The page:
If I understand you, you see no problem with our standardization of the covariance.

Is this true in both applications, including the one where the growth parameters are conditioned on a few covariates?

How does this relate to Type=Random and Linda's initial response about individual covariance matrices?
 Bengt O. Muthen posted on Thursday, November 29, 2007 - 8:20 pm
Didn't this thread start with you using Type = Random for which standardizations are not produced? You work with growth modeling so perhaps you used Type=Random to handle individually-varying times of observation. Linda's answer concerned having a random slope in a regression of y on x in which case the y variance is a function of the x values and standardization is therefore not well defined. But it sounds like you have a growth model with regular regression on covariates and standardization would be straightforward and fine. As long as you don't use the standardized coefficients for comparisons across groups - but it sounds like you work with the same group and just different DVs.

At one point you mention standardizing with respect to the residual variance of a DV, but you want to use the full variance.
 Daniel E Bontempo posted on Friday, November 30, 2007 - 1:33 pm
Bengt, thanks for the followup. I am doing growth modeling, and we do have individual times of observation. We are using Type=Random, and if we ask for STD in the OUTPUT, we get the message that it is not available for Type=Random. Or, at least we do inthe growth model where the growth parameters are regressed on gender and IQ.

Yes. it is the same group and just different DV in the growth model. Glad this is not a problem as I did not think of another way.

Concerning your point about full variances, do you mean that I should run an unconditional model, note the vairances, and then use those to standardize the covariances reported in the conditional model? Residual variances are reported in the conditional model. Or, are the full variances in one of the tech outputs?
 Bengt O. Muthen posted on Friday, November 30, 2007 - 3:13 pm
Yes, Type = Random does not produce standardized values. When the only reason for Type = Random is due to "AT" (individually-varying times of observation) as in your case, it would in principle be possible to provide standardized results (current Mplus just shuts it off whenever RANDOM is specified) - in that case we don't have a random slope for the covariate (only for the time variable), which is the sticking point. To make a long story short, in your case standardization of coefficients for growth factors regressed on covariates is appropriate and you could compute these by hand given the output in Mplus (see standardization formulas in the new Mplus Version 5 User's Guide, chapter 17).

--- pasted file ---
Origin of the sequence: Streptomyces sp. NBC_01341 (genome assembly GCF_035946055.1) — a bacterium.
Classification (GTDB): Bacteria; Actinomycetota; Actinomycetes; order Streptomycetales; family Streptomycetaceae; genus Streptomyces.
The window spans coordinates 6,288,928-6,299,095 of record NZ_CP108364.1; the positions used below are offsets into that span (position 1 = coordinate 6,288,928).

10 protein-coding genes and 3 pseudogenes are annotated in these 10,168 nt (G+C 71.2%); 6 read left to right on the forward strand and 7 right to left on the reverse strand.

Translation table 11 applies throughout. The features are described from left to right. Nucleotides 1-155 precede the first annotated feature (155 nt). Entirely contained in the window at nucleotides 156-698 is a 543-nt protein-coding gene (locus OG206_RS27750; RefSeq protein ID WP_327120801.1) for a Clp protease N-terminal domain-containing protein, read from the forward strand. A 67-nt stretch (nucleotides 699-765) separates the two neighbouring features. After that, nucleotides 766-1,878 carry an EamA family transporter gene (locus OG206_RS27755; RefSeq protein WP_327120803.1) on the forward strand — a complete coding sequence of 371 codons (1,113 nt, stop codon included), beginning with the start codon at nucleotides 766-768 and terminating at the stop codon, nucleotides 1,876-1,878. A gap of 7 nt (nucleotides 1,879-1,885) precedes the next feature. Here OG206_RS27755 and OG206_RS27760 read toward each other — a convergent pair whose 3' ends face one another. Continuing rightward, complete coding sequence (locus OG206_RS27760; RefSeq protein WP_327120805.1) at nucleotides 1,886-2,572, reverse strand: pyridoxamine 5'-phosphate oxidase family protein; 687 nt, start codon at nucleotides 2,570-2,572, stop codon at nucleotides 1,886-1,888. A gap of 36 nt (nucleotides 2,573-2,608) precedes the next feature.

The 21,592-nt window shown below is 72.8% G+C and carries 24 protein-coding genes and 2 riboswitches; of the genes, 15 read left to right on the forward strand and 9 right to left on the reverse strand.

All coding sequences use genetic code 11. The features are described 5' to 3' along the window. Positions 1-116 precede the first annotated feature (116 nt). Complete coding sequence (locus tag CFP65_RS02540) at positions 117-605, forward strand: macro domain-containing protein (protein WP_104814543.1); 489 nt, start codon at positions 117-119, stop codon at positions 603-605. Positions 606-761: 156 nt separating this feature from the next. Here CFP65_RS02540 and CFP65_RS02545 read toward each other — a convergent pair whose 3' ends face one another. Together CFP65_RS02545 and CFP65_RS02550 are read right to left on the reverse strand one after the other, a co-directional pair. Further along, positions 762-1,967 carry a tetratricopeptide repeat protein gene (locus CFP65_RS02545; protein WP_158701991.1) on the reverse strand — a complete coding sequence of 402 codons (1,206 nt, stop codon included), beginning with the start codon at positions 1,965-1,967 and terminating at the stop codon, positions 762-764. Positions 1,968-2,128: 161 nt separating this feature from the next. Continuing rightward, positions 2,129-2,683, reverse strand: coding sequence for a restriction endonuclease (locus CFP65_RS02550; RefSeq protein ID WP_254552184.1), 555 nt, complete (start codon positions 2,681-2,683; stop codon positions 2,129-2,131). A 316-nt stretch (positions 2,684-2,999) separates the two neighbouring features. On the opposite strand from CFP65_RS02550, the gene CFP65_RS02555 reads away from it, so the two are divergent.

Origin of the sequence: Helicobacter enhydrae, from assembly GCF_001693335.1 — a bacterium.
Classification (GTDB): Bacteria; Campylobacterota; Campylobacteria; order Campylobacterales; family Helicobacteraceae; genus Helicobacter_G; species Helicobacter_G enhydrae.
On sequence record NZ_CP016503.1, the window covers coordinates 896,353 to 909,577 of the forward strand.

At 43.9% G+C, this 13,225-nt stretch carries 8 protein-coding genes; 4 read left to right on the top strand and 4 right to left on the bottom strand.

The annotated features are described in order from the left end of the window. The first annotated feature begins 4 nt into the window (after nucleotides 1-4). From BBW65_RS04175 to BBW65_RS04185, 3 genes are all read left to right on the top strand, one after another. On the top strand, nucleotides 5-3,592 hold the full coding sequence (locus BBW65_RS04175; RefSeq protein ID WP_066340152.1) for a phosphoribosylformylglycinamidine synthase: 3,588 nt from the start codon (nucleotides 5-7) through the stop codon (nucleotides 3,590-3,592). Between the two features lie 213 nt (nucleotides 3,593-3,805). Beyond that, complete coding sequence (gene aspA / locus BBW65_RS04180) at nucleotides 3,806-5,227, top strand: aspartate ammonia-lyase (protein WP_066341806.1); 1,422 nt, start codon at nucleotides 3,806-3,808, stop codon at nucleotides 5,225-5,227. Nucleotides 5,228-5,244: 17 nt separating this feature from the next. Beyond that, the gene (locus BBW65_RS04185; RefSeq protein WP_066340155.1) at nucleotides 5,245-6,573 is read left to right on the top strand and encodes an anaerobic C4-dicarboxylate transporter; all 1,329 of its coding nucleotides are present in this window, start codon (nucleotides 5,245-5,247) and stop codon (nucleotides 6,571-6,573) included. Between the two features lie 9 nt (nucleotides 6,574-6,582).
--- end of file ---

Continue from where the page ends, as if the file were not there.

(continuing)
Regarding your last question, you should use the conditional run and just get the full variances from Tech4.
 Daniel E Bontempo posted on Friday, November 30, 2007 - 5:35 pm
Thanks again. This is so helpful.

Unfortunately TECH4 is also not available when Type=RANDOM. But, I do not mund doing the uncnditional run if that is what I need to do.

If I can ask, since the covariance is of the residualized levels and slopes, why is it necessary to use the full variances instead of the residual variances? Is this not conceptually a covariance of residuals which generally would be standardized with residual variances?

That aside, the formulas you mention refer to regression coefficients. No formula is explicitly given for covariances. I am dividing the covariance by the square root of the product of the variances. Correct?
 Bengt O. Muthen posted on Friday, November 30, 2007 - 6:01 pm
Talking about growth factors regressed on covariates - no need to approximate by using the unconditional run - unless you have many covariates - it can be hand calculated.

Talking about WITH parameters - yes, if you are interested in residual correlations you should certainly use the residual variances.

That's right - square root of the product of the variances.